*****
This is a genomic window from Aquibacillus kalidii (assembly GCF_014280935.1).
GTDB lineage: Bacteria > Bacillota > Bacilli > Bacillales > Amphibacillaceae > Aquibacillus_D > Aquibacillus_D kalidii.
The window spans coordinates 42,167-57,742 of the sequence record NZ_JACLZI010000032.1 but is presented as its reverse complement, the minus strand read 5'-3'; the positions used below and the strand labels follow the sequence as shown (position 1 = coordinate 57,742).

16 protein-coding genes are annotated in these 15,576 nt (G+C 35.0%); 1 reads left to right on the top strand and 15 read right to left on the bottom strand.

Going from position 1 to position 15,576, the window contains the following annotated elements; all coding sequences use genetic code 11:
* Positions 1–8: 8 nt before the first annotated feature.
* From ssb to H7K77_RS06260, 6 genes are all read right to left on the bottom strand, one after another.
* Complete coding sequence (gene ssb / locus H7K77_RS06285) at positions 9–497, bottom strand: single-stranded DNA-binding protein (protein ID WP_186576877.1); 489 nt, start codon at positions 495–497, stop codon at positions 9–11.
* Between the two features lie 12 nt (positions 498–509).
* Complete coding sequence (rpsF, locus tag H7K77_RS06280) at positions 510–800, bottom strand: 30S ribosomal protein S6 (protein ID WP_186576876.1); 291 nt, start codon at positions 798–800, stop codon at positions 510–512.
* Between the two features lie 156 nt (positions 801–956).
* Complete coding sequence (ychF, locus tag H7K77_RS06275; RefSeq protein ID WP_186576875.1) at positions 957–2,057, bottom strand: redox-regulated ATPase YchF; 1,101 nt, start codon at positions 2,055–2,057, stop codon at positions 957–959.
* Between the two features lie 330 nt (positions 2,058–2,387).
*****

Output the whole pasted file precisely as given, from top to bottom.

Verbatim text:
This is a genomic window from Aquibacillus kalidii (assembly GCF_014280935.1).
GTDB lineage: Bacteria > Bacillota > Bacilli > Bacillales > Amphibacillaceae > Aquibacillus_D > Aquibacillus_D kalidii.
The window spans coordinates 42,167-57,742 of the sequence record NZ_JACLZI010000032.1 but is presented as its reverse complement, the minus strand read 5'-3'; the positions used below and the strand labels follow the sequence as shown (position 1 = coordinate 57,742).

16 protein-coding genes are annotated in these 15,576 nt (G+C 35.0%); 1 reads left to right on the top strand and 15 read right to left on the bottom strand.

Going from position 1 to position 15,576, the window contains the following annotated elements; all coding sequences use genetic code 11:
* Positions 1–8: 8 nt before the first annotated feature.
* From ssb to H7K77_RS06260, 6 genes are all read right to left on the bottom strand, one after another.
* Complete coding sequence (gene ssb / locus H7K77_RS06285) at positions 9–497, bottom strand: single-stranded DNA-binding protein (protein ID WP_186576877.1); 489 nt, start codon at positions 495–497, stop codon at positions 9–11.
* Between the two features lie 12 nt (positions 498–509).
* Complete coding sequence (rpsF, locus tag H7K77_RS06280) at positions 510–800, bottom strand: 30S ribosomal protein S6 (protein ID WP_186576876.1); 291 nt, start codon at positions 798–800, stop codon at positions 510–512.
* Between the two features lie 156 nt (positions 801–956).
* Complete coding sequence (ychF, locus tag H7K77_RS06275; RefSeq protein ID WP_186576875.1) at positions 957–2,057, bottom strand: redox-regulated ATPase YchF; 1,101 nt, start codon at positions 2,055–2,057, stop codon at positions 957–959.
* Between the two features lie 330 nt (positions 2,058–2,387).